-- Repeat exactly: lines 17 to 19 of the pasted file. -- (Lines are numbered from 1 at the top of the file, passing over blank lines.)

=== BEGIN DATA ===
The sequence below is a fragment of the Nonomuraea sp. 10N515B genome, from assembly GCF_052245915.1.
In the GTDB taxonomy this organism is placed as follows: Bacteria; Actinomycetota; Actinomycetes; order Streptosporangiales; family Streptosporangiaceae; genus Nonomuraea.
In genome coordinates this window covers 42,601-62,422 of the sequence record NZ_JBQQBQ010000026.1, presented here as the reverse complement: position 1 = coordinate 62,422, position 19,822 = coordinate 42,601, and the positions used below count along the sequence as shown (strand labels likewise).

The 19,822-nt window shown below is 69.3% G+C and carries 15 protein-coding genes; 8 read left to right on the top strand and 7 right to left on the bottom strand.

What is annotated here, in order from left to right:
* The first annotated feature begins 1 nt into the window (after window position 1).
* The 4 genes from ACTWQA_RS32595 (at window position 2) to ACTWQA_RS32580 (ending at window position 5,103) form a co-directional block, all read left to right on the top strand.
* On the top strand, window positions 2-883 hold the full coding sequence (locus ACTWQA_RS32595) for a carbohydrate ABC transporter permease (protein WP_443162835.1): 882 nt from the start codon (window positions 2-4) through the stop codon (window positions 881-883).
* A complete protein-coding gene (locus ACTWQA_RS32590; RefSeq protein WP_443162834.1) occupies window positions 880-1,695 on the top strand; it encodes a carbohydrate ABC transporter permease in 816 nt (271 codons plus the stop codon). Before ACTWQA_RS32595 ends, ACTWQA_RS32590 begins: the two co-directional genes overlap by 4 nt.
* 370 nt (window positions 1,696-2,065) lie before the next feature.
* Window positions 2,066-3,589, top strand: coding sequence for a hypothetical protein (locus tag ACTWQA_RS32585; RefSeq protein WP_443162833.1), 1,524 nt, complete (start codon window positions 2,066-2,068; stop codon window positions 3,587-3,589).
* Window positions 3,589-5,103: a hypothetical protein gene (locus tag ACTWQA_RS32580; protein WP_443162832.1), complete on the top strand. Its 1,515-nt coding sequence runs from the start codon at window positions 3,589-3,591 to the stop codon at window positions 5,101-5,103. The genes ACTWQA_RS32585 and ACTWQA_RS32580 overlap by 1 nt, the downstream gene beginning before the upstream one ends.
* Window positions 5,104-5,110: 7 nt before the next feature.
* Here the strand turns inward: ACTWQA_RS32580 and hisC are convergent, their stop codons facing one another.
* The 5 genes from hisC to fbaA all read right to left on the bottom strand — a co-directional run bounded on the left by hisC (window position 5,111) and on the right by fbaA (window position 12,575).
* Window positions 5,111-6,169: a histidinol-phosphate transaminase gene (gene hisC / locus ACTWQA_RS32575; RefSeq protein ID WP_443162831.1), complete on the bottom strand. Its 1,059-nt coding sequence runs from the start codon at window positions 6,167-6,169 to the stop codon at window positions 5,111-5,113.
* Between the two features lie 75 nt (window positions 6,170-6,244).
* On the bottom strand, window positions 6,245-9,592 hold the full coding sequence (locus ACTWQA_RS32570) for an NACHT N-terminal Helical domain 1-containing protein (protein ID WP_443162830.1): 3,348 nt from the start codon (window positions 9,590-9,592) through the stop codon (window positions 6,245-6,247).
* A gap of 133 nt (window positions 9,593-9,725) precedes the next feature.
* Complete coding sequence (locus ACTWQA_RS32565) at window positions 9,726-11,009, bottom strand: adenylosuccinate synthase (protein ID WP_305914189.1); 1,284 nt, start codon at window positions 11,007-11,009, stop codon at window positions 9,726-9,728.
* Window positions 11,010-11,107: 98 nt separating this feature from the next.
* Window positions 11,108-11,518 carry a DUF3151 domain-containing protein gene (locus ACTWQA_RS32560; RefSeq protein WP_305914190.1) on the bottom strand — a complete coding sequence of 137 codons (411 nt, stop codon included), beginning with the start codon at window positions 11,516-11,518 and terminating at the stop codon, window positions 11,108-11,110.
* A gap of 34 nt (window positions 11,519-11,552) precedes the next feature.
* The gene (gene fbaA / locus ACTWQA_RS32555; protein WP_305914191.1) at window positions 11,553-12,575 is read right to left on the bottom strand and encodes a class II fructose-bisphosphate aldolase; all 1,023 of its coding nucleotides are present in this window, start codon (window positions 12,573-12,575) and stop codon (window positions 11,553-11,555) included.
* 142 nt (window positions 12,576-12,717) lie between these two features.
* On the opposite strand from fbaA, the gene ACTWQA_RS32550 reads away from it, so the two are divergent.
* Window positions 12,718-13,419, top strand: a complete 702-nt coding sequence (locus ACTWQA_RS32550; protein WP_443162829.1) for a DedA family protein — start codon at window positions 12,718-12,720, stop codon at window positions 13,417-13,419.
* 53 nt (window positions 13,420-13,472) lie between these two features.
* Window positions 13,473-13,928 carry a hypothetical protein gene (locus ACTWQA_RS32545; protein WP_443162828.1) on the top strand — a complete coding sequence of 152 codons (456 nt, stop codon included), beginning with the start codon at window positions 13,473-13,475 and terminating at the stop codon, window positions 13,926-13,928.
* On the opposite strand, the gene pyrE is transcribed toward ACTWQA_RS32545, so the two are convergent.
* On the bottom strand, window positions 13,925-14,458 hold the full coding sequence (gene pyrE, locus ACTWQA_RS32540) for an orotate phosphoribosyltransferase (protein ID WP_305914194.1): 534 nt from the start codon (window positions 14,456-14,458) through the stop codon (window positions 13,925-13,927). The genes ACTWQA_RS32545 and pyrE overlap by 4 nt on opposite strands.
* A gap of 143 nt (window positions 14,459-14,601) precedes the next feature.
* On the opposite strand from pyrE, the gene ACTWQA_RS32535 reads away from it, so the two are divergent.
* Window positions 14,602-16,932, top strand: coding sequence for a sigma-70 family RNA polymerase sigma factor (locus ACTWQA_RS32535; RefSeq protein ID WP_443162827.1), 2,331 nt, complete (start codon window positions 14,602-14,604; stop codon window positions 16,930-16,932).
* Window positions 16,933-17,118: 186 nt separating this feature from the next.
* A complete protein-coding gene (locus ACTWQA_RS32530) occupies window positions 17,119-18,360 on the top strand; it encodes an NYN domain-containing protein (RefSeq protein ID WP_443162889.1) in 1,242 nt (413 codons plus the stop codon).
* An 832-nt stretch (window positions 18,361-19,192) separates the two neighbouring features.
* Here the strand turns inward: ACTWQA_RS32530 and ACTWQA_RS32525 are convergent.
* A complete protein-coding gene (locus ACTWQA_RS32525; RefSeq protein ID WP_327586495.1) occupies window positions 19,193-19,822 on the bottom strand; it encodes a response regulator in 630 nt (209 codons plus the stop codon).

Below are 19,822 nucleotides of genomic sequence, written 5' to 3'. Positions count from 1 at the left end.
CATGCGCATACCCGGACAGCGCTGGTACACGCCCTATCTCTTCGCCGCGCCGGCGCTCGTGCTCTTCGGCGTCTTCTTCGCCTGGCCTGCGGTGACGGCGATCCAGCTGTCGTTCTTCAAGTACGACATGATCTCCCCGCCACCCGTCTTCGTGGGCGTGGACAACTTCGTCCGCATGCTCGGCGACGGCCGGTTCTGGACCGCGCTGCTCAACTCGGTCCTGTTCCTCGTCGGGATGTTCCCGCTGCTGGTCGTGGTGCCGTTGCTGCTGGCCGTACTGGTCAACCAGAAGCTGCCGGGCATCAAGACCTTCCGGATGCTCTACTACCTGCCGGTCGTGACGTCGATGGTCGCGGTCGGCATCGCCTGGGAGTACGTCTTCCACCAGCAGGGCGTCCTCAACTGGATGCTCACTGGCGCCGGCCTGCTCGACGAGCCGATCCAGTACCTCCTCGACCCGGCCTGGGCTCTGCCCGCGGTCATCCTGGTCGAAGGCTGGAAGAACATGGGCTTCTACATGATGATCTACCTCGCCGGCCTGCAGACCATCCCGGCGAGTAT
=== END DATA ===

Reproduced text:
* Between the two features lie 75 nt (window positions 6,170-6,244).
* On the bottom strand, window positions 6,245-9,592 hold the full coding sequence (locus ACTWQA_RS32570) for an NACHT N-terminal Helical domain 1-containing protein (protein ID WP_443162830.1): 3,348 nt from the start codon (window positions 9,590-9,592) through the stop codon (window positions 6,245-6,247).
* A gap of 133 nt (window positions 9,593-9,725) precedes the next feature.